I was woken early in the morning on the day of my surgery to get ready. I had been nil by mouth since 10pm the night before. A little after 7am they came to take me down for the operation. I was in the anesthetic bay and there was a bit of a delay. I wasn’t sure how long I was there (not wearing a watch, of course). Then they came in to tell me that there had been some sort of miscommunication. I had been scheduled for the 7:30am slot. But then the night before, they had word that an emergency patient was to be admitted and they were given the 7:30am slot, and I was to be pushed back to the 1:30pm slot later in the day. But then the emergency case was cancelled, so I was put back onto the 7:30am slot. One small problem. No one told my surgeon or anesthetist that my surgery had been put back onto the early slot! So I was sent back up to the ward, still nil by mouth. I wasn’t actually operated on until 3:30pm.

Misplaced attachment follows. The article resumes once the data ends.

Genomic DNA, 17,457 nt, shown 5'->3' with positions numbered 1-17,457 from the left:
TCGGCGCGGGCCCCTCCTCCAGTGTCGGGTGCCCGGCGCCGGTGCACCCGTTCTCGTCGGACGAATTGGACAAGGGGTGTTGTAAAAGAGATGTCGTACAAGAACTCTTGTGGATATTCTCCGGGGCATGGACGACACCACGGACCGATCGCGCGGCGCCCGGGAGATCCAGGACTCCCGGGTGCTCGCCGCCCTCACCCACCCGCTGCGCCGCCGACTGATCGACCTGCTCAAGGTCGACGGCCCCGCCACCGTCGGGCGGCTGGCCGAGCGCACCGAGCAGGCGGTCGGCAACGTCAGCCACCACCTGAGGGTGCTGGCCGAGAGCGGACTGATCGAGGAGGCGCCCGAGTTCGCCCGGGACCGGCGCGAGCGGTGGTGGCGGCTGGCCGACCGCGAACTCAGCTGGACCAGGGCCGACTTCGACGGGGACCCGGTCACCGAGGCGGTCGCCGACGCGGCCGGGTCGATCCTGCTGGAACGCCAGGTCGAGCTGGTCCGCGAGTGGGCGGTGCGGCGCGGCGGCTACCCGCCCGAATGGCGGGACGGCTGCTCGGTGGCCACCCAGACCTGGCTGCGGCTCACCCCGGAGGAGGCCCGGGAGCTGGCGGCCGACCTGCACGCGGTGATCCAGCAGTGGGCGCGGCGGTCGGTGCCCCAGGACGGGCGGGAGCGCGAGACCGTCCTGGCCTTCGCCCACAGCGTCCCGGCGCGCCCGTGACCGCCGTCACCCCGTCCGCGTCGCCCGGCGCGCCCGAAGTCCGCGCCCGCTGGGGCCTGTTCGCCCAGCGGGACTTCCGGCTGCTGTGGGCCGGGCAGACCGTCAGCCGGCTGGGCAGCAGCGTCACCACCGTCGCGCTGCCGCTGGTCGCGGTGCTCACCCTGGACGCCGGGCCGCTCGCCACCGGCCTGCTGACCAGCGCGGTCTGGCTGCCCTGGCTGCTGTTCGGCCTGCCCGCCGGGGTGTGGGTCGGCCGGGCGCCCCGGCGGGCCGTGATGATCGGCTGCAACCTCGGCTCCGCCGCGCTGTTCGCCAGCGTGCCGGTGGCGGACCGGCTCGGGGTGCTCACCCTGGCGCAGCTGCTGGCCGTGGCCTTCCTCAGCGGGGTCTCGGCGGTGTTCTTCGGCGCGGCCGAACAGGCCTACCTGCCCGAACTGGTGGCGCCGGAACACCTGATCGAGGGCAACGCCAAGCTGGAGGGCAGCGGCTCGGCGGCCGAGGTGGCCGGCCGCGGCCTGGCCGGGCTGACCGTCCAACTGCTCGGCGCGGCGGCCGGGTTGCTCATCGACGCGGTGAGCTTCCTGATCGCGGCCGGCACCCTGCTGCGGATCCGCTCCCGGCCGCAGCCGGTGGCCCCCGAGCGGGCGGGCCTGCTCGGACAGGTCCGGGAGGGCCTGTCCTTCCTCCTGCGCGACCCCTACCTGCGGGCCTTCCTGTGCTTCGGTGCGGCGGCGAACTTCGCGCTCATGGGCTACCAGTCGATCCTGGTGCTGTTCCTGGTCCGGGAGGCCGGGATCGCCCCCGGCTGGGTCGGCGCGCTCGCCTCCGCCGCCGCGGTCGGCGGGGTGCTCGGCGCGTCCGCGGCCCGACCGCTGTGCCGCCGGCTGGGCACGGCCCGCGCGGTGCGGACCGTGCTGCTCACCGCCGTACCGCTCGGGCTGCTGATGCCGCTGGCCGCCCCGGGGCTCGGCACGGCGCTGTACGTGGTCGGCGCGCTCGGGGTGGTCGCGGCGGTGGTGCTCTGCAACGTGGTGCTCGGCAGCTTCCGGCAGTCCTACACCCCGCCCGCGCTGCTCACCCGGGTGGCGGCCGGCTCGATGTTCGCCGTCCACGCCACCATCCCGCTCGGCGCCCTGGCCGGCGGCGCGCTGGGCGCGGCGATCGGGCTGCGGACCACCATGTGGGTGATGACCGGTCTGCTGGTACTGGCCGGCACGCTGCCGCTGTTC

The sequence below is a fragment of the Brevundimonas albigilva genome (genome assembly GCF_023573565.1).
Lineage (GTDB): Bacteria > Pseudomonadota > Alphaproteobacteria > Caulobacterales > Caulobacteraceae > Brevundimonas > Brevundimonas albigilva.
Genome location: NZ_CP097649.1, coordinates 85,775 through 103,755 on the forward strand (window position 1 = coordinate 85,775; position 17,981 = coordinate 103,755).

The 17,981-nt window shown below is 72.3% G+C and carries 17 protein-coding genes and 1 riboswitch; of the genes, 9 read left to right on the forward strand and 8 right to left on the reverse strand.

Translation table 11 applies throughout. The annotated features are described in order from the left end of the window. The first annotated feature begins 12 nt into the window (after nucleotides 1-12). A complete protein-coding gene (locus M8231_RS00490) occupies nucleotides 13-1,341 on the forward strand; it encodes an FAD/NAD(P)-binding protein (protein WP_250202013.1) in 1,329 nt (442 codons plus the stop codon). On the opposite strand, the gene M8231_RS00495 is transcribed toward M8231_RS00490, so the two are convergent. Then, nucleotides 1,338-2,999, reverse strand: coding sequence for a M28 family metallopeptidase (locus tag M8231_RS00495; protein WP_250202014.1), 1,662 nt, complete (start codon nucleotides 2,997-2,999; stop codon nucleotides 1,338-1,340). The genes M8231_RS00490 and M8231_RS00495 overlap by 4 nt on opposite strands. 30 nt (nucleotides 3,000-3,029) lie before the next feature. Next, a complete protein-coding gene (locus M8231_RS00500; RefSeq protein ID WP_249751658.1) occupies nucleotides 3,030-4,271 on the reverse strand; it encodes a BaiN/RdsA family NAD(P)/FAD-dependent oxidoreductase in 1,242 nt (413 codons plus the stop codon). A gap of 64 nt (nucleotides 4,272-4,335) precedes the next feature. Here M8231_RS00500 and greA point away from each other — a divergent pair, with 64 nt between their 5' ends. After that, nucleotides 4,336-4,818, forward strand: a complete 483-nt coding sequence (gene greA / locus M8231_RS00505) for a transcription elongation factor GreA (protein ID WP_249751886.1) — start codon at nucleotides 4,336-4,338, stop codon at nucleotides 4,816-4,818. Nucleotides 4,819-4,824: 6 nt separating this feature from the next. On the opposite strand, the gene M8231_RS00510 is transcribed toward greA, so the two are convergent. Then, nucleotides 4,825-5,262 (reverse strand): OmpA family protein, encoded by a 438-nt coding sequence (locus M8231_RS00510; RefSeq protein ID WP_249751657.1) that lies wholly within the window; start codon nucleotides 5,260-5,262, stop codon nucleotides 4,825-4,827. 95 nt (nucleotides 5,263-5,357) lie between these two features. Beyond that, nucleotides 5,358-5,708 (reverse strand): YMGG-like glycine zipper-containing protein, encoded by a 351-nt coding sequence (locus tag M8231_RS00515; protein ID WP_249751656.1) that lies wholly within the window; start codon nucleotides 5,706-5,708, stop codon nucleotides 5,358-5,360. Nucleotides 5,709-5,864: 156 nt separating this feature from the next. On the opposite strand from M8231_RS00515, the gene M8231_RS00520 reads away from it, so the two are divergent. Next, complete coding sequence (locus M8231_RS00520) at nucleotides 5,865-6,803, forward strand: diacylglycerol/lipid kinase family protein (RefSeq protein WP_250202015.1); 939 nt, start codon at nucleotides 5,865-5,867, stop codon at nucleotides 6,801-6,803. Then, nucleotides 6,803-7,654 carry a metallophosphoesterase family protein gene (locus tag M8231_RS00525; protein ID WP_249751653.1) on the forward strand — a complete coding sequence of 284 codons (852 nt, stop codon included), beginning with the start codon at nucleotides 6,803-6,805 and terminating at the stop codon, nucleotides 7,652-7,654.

It was just as well that it was delayed, because one of the brethren from Church was able to come to visit me before the surgery. He arrived after the morning visiting hours had finished, but they allowed him to stay with me until I was taken down to surgery. He was able to give me a priesthood blessing before I was taken downstairs (again).